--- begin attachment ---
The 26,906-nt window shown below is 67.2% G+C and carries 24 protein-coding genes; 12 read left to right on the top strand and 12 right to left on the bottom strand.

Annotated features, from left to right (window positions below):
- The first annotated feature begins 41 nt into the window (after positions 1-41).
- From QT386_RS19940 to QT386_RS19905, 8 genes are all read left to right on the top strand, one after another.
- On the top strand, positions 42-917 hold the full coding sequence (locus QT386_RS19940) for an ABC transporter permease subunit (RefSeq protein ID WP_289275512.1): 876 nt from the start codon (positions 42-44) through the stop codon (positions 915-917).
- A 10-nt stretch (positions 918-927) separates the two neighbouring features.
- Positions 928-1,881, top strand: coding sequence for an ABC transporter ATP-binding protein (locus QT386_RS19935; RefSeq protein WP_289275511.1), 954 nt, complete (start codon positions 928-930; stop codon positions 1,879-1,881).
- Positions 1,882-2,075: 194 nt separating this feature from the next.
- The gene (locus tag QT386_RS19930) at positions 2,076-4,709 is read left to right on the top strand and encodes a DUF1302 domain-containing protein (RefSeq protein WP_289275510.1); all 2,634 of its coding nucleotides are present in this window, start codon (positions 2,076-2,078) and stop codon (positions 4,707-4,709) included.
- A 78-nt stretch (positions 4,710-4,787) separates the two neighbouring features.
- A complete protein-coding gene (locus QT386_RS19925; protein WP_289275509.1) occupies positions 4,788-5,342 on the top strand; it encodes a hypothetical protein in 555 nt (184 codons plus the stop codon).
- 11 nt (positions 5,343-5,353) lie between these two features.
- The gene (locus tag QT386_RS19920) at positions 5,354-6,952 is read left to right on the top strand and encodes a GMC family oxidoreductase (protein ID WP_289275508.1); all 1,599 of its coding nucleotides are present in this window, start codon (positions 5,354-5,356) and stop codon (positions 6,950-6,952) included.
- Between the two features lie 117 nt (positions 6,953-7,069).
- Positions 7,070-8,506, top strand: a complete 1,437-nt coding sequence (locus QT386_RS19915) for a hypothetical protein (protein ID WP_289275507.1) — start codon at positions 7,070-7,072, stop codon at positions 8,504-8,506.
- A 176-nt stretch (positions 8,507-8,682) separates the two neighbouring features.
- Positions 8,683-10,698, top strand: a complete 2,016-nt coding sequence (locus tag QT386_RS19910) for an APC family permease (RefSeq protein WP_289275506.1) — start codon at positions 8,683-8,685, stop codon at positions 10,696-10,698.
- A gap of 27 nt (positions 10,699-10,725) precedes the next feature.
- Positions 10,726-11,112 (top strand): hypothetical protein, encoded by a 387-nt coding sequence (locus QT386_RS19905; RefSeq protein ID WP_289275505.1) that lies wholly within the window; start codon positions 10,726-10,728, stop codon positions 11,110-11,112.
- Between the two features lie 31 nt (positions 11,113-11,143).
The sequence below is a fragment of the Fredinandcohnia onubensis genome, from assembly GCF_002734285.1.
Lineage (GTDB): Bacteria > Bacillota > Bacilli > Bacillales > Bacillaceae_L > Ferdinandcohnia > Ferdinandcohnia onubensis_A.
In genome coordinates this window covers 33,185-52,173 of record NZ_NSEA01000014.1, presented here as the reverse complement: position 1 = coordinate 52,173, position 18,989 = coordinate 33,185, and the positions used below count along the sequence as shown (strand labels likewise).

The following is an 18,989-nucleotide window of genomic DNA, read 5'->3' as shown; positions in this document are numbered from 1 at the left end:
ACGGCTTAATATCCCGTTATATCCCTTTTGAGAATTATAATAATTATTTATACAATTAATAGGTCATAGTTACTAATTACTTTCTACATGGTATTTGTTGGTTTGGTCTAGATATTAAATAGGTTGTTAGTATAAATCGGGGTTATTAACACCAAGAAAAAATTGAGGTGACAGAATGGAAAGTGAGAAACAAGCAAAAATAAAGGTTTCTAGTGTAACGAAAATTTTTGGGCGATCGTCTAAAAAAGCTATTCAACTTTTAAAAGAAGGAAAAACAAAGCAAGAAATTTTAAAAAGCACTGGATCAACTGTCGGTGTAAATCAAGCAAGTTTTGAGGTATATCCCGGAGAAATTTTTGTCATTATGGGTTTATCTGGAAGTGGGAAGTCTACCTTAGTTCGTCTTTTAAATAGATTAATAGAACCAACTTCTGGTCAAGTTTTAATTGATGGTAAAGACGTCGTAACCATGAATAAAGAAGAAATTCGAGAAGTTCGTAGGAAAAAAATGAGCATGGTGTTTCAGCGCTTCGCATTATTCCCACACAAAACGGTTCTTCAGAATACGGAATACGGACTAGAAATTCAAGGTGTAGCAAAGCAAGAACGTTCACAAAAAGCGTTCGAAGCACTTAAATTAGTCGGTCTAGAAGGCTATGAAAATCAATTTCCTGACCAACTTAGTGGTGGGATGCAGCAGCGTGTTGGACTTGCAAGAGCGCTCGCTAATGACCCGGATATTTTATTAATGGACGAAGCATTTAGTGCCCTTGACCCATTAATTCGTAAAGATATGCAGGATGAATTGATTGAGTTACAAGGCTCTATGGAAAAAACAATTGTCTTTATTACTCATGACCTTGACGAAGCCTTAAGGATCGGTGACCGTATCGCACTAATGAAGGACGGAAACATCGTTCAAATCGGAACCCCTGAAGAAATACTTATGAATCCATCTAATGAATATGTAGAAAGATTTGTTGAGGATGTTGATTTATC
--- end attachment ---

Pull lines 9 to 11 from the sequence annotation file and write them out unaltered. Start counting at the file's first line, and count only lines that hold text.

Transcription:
- The gene (locus tag QT386_RS19930) at positions 2,076-4,709 is read left to right on the top strand and encodes a DUF1302 domain-containing protein (RefSeq protein WP_289275510.1); all 2,634 of its coding nucleotides are present in this window, start codon (positions 2,076-2,078) and stop codon (positions 4,707-4,709) included.
- A 78-nt stretch (positions 4,710-4,787) separates the two neighbouring features.
- A complete protein-coding gene (locus QT386_RS19925; protein WP_289275509.1) occupies positions 4,788-5,342 on the top strand; it encodes a hypothetical protein in 555 nt (184 codons plus the stop codon).